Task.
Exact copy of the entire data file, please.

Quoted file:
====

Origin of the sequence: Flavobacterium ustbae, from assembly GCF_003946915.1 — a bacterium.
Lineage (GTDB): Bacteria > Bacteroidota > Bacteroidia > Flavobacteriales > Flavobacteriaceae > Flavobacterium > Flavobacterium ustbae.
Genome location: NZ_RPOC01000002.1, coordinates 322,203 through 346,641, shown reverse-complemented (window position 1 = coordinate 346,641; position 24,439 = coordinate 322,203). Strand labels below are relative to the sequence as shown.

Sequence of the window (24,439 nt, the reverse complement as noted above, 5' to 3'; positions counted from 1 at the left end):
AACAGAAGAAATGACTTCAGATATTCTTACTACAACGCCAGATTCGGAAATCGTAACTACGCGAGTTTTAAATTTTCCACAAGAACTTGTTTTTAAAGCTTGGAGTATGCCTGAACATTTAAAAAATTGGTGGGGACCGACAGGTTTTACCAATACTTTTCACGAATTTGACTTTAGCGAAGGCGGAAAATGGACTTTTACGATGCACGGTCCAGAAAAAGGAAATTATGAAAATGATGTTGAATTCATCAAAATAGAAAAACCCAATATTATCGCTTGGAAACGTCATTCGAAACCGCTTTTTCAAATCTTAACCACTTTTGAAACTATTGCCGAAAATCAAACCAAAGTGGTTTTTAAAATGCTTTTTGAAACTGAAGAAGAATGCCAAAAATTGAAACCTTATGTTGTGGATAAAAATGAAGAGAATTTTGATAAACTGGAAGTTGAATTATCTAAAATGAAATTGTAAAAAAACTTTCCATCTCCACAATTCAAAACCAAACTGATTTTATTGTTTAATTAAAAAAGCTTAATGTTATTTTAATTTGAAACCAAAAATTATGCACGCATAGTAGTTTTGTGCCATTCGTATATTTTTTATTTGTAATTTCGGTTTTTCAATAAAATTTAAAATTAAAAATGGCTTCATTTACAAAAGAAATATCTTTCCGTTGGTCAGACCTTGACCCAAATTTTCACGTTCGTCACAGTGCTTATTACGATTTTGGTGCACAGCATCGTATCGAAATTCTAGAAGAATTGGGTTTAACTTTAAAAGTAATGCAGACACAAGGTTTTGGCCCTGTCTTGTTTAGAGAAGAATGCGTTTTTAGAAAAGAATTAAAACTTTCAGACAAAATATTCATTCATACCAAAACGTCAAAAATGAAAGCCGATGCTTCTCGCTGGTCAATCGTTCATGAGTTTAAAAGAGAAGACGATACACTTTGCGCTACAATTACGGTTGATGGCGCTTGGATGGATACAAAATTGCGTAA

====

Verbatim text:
Origin of the sequence: Flavobacterium ustbae, from assembly GCF_003946915.1 — a bacterium.
Lineage (GTDB): Bacteria > Bacteroidota > Bacteroidia > Flavobacteriales > Flavobacteriaceae > Flavobacterium > Flavobacterium ustbae.
Genome location: NZ_RPOC01000002.1, coordinates 322,203 through 346,641, shown reverse-complemented (window position 1 = coordinate 346,641; position 24,439 = coordinate 322,203). Strand labels below are relative to the sequence as shown.

Sequence of the window (24,439 nt, the reverse complement as noted above, 5' to 3'; positions counted from 1 at the left end):
AACAGAAGAAATGACTTCAGATATTCTTACTACAACGCCAGATTCGGAAATCGTAACTACGCGAGTTTTAAATTTTCCACAAGAACTTGTTTTTAAAGCTTGGAGTATGCCTGAACATTTAAAAAATTGGTGGGGACCGACAGGTTTTACCAATACTTTTCACGAATTTGACTTTAGCGAAGGCGGAAAATGGACTTTTACGATGCACGGTCCAGAAAAAGGAAATTATGAAAATGATGTTGAATTCATCAAAATAGAAAAACCCAATATTATCGCTTGGAAACGTCATTCGAAACCGCTTTTTCAAATCTTAACCACTTTTGAAACTATTGCCGAAAATCAAACCAAAGTGGTTTTTAAAATGCTTTTTGAAACTGAAGAAGAATGCCAAAAATTGAAACCTTATGTTGTGGATAAAAATGAAGAGAATTTTGATAAACTGGAAGTTGAATTATCTAAAATGAAATTGTAAAAAAACTTTCCATCTCCACAATTCAAAACCAAACTGATTTTATTGTTTAATTAAAAAAGCTTAATGTTATTTTAATTTGAAACCAAAAATTATGCACGCATAGTAGTTTTGTGCCATTCGTATATTTTTTATTTGTAATTTCGGTTTTTCAATAAAATTTAAAATTAAAAATGGCTTCATTTACAAAAGAAATATCTTTCCGTTGGTCAGACCTTGACCCAAATTTTCACGTTCGTCACAGTGCTTATTACGATTTTGGTGCACAGCATCGTATCGAAATTCTAGAAGAATTGGGTTTAACTTTAAAAGTAATGCAGACACAAGGTTTTGGCCCTGTCTTGTTTAGAGAAGAATGCGTTTTTAGAAAAGAATTAAAACTTTCAGACAAAATATTCATTCATACCAAAACGTCAAAAATGAAAGCCGATGCTTCTCGCTGGTCAATCGTTCATGAGTTTAAAAGAGAAGACGATACACTTTGCGCTACAATTACGGTTGATGGCGCTTGGATGGATACAAAATTGCGTAA